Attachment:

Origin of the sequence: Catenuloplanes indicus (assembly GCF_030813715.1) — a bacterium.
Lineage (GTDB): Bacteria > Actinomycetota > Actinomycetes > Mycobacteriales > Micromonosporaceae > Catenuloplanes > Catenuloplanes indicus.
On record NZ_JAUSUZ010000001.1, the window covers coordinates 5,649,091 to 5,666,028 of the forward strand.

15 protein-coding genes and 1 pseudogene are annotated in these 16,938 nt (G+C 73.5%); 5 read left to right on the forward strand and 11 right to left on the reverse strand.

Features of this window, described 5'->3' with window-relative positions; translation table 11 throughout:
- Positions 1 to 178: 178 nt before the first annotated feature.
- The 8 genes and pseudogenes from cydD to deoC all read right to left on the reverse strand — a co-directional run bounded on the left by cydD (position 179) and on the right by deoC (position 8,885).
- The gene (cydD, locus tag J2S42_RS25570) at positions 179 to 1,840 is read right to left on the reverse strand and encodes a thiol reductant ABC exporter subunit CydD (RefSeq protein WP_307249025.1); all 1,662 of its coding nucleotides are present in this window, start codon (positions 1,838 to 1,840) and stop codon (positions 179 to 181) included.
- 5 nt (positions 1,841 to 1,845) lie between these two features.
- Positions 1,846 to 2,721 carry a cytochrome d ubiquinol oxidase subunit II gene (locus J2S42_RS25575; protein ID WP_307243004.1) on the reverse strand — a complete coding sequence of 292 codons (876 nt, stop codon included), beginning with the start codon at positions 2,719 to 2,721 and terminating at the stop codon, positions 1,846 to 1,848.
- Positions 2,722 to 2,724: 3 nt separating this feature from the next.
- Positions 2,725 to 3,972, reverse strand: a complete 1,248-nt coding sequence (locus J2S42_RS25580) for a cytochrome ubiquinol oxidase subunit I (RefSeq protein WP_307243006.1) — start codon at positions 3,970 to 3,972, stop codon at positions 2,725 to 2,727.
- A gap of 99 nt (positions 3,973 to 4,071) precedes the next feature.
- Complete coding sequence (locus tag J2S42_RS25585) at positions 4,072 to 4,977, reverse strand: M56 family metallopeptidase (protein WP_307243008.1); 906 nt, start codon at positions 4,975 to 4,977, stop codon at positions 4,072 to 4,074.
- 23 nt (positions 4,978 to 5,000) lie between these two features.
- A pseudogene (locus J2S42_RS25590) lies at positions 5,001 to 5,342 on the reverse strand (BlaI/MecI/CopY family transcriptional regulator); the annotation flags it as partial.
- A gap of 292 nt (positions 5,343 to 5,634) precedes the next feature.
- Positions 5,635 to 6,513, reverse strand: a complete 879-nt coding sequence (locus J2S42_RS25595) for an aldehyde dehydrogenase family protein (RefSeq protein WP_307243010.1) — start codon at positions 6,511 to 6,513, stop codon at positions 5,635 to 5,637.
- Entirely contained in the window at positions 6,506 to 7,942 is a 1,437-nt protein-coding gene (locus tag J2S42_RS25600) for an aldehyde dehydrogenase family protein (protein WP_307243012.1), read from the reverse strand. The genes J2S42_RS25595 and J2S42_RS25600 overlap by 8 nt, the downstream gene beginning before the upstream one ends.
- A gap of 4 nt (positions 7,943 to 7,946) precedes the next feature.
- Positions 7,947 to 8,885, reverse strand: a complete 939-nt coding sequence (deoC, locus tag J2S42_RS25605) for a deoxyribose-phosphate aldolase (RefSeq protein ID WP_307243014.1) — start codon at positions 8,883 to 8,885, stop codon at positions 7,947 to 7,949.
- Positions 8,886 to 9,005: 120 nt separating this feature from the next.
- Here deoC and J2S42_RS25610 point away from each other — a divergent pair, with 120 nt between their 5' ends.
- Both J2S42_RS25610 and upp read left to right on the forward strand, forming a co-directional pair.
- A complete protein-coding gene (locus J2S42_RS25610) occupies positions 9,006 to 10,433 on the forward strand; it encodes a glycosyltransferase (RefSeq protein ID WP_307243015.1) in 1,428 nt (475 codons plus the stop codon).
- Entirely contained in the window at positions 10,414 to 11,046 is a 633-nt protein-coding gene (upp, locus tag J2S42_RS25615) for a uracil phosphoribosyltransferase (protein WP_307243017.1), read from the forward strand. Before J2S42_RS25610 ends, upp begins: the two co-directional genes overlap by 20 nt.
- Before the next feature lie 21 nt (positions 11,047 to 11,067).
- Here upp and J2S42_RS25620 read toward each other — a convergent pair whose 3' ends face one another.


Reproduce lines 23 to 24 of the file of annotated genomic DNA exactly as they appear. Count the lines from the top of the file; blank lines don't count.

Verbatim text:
- Here deoC and J2S42_RS25610 point away from each other — a divergent pair, with 120 nt between their 5' ends.
- Both J2S42_RS25610 and upp read left to right on the forward strand, forming a co-directional pair.